What do World Book Encyclopedias, the Sony Walkman, public pay phones, cassette tapes, flopping disks, Palm Pilots and manual typewriters have in common? OK, I realize it’s an easy question – they are all obsolete products. But the real question is why they became obsolete in the first place. You may be thinking, “Other more advanced products came along and replaced them.” True again. But why didn’t the makers of these products create newer and more advanced versions? And therein lays the dilemma. I’m going to make a sweeping generalization here to prove my point – and the individual situations may have been more complex than I am purporting. The bottom line – there was a failure to embrace change and a desire to embrace the status quo.
For many people change is scary. It’s filled with uncertainty and risk. Think of all the businesses you know about that have adopted the philosophy, “If it ain’t broke, don’t fix it.” Yet, maintaining the status quo is actually falling behind. Why? Because we’re in a highly competitive age where information flows more quickly and more substantively than at any time in history. Someone is always looking for a better way to do everything all the time. What steps should we take to avoid becoming the next World Book?
Step One. Constantly stay in touch with the customer. We need to mine every customer interaction for the data that can be produced. And we need to create customer interactions outside the regular purchasing process through surveys, focus groups, etc. What do our customers like about our product or service? What don’t they like? What do they like and dislike about our competitor’s product or service?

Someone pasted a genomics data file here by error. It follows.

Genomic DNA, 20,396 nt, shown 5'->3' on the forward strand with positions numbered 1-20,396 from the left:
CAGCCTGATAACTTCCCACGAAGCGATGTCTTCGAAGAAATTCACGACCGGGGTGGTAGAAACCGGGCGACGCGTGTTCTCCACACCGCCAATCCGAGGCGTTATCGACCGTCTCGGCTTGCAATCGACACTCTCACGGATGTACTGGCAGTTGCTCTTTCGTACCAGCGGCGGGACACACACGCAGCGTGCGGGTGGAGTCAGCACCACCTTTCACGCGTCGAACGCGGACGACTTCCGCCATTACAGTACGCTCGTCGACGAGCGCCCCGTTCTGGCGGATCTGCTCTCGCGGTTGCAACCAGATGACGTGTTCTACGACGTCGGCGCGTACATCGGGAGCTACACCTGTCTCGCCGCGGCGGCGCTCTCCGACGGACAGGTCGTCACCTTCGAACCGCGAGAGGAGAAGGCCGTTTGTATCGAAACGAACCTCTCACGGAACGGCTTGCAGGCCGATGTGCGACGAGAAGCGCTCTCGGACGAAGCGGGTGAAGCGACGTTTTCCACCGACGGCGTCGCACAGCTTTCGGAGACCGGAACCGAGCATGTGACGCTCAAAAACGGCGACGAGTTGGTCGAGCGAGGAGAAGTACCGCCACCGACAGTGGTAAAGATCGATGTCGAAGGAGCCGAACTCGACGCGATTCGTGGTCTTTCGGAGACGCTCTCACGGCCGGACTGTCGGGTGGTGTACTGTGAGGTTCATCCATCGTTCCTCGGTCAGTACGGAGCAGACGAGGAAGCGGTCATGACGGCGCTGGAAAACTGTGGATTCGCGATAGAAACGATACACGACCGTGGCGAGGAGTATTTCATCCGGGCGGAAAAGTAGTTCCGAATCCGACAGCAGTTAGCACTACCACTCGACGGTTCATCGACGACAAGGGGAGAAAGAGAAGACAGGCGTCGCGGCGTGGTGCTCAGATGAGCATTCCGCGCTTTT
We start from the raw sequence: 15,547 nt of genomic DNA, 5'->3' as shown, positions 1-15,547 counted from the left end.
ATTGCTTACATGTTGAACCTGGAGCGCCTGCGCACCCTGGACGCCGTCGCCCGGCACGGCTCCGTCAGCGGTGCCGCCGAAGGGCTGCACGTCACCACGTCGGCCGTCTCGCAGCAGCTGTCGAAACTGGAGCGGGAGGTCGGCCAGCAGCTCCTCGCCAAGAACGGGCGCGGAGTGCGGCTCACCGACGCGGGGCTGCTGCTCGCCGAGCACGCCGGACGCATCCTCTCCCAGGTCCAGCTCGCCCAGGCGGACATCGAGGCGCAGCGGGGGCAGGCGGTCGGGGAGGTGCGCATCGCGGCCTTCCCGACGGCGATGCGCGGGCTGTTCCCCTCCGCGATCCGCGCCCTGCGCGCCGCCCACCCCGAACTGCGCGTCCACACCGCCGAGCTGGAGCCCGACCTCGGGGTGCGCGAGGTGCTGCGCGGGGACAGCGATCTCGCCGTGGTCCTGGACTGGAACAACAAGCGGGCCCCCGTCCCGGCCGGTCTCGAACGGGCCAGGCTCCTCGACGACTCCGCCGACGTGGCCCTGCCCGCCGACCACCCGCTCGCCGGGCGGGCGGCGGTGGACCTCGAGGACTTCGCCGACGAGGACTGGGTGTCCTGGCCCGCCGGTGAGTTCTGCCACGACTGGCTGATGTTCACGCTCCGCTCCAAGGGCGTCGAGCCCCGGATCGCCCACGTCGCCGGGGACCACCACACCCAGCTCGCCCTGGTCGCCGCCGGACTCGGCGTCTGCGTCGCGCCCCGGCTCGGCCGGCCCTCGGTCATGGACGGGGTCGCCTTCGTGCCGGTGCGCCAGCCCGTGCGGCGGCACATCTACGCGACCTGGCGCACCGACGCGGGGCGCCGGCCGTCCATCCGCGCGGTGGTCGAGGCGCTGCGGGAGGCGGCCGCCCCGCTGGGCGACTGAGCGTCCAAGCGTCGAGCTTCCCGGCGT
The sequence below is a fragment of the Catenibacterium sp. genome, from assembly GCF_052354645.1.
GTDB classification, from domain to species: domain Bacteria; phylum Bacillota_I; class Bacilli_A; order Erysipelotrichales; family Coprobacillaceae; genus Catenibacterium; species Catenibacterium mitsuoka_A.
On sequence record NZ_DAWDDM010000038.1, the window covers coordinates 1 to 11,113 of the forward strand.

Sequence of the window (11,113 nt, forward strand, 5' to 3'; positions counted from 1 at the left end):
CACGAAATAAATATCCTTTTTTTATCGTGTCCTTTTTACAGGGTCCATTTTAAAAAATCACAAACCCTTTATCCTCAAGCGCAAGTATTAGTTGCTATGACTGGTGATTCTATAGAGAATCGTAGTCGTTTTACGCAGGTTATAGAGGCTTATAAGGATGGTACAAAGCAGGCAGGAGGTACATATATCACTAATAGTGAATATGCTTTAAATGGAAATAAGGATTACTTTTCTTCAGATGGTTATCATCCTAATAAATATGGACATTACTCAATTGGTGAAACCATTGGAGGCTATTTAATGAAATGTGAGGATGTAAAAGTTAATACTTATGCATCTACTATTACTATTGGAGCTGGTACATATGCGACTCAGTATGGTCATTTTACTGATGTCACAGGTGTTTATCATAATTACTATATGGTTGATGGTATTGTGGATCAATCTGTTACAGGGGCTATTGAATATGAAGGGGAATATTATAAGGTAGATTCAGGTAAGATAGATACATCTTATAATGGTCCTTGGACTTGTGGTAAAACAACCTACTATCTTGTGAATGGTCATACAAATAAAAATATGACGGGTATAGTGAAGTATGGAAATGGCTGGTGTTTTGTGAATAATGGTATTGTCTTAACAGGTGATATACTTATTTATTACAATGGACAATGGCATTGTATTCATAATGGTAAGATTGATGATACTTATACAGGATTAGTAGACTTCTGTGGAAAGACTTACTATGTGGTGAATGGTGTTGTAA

Step Two. From our ongoing customer feedback process we can continuously fine tune our product or service offering with incremental improvements. This enables us to keep from falling behind in the competitive race.
Step Three. In addition to staying in touch with the customer we should also be totally immersed in what is happening within our industry. Trade publications, conferences, blogs and ongoing relationships help keep us on top of trends, opportunities and threats.
Step Four. This one is the biggie. We can make a choice as to whether or not to be a disruptor or be the disrupted. A disruptor is an innovator who turns an industry on its head with a radical idea. Those who choose to stick with what they are already doing are vulnerable to becoming a victim of this marketplace disruption. Some industries rock along for years with little or no disruptive innovation. In others (technology, for example), disruption occurs daily. Even if we don’t create a huge and splashy disruption of some sort, the fact that we continue to try and do so will often be enough to keep us on the cutting edge.
One of the most prominent disruptors of our time is Sir Richard Branson of the Virgin Group. He has a mindset of looking at various industries and seeing an opportunity to innovate. Then he does it. Often it works – sometimes it doesn’t, but few can argue the success he has had with more than 400 companies.
Resting on the laurels of success is a dangerous game. I imagine at one point in time Walkman sales were off the charts and the folks at Sony were feeling pretty good. And then, BOOM, the ride is over. It’s important to keep our foot on the metaphorical gas pedal. Keep marketing no matter what. Build a backlog. Take the utmost advantage of good times. But . . . always remember and practice Steps One through Four. It’s the best vaccination for obsolescence.
This blog is being written in tandem with my book, “An Entrepreneur’s Words to Live By,” available on Amazon.com in paperback and Kindle (My Book), as well as being available in all of the other major eBook formats.